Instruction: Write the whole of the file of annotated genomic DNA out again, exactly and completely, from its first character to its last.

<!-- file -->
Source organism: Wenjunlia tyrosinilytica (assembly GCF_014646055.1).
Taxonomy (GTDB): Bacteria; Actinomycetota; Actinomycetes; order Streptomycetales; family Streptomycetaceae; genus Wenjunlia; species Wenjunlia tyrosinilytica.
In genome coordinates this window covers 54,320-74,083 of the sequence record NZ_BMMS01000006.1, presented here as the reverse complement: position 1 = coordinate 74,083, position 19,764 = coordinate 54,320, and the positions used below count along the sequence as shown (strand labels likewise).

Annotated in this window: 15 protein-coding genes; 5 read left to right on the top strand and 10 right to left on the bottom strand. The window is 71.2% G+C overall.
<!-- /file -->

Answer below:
Source organism: Wenjunlia tyrosinilytica (assembly GCF_014646055.1).
Taxonomy (GTDB): Bacteria; Actinomycetota; Actinomycetes; order Streptomycetales; family Streptomycetaceae; genus Wenjunlia; species Wenjunlia tyrosinilytica.
In genome coordinates this window covers 54,320-74,083 of the sequence record NZ_BMMS01000006.1, presented here as the reverse complement: position 1 = coordinate 74,083, position 19,764 = coordinate 54,320, and the positions used below count along the sequence as shown (strand labels likewise).

Annotated in this window: 15 protein-coding genes; 5 read left to right on the top strand and 10 right to left on the bottom strand. The window is 71.2% G+C overall.